4. #4
    neilcoffey is offline Senior Member
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    OK, now I see what you're doing. The problem is that you're trying to use the same ObjectOutputStream to write the same object, but midway, you're changing the object's state. ObjectOutputStream isn't designed to do this: when you write the same object multiple times, what it actually sends after the firts time is a "marker" saying "repetition of object X". So at the other end, what you receive is a message effectively saying "the same object as last time was sent", without the changes actually being sent.

    To get round this problem, possibilities include:
    (1) do away with serialization and just write an explicit method to send the bytes/data that you want down the stream
    (2) if you want to use serialization, then each time you need to send an object, create a new ObjectOutputStream around a ByteArrayOutputStream, write the object, then actually send the array from the ByteArrayOutputStream. This way, you're effectively "forgetting" the last version of the object sent down the stream and sending a brand new copy.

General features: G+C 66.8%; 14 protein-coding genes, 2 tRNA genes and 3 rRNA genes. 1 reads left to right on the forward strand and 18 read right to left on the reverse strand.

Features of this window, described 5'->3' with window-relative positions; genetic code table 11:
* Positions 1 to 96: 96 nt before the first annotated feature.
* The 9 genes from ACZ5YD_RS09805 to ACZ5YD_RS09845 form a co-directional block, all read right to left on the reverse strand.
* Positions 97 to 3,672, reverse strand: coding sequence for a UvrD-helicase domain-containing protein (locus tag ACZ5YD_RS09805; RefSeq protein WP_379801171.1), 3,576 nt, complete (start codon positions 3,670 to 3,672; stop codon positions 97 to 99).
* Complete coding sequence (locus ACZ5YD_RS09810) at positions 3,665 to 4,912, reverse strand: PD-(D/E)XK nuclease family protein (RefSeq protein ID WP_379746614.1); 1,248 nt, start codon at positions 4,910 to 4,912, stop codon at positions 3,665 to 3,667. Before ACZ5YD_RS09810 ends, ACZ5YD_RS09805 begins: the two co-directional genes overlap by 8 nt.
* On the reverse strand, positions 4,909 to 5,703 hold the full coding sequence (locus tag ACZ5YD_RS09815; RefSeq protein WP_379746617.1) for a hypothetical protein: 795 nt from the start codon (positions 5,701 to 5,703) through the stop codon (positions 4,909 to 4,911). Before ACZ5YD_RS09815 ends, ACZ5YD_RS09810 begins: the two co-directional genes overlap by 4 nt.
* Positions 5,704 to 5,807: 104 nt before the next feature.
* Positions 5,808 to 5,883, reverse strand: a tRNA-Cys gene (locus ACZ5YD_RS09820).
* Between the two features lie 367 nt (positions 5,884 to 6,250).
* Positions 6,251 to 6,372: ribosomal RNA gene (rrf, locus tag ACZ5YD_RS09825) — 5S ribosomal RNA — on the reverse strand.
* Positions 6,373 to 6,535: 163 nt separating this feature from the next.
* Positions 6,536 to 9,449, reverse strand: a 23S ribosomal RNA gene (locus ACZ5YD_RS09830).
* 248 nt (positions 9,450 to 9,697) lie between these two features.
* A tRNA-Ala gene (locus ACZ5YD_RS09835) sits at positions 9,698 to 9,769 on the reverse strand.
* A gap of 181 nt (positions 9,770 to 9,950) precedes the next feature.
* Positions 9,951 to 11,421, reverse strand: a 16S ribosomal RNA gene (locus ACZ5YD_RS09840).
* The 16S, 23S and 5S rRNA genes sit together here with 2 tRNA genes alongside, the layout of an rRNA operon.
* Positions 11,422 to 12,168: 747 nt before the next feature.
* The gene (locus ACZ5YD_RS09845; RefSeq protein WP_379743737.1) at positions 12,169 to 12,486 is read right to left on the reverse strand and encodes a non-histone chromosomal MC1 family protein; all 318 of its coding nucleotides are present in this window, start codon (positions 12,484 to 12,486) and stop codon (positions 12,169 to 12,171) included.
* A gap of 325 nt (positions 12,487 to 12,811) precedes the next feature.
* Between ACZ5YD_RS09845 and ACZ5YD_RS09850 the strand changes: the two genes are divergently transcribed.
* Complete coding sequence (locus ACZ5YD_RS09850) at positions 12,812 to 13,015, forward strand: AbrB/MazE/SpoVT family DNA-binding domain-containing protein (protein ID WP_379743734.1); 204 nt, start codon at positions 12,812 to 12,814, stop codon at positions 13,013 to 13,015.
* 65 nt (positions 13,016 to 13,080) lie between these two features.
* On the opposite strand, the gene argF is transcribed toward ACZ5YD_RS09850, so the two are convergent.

5. #5
    Codapalpjonna is offline Member
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    Default alrprpvgjkvqypjsvqjyxvhxmrudrwrferxhello guys need advice

    mmmkwtzbxwtgguonwell, hi admin adn people nice forum indeed. how's life? hope it's introduce branch ;)

  6. #6
    Fubarable's Avatar
    Fubarable is offline Moderator
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    neil coffey: thanks for the post. As always, it's quite helpful, even for us lurkers.

  7. #7
    Wassa is offline Member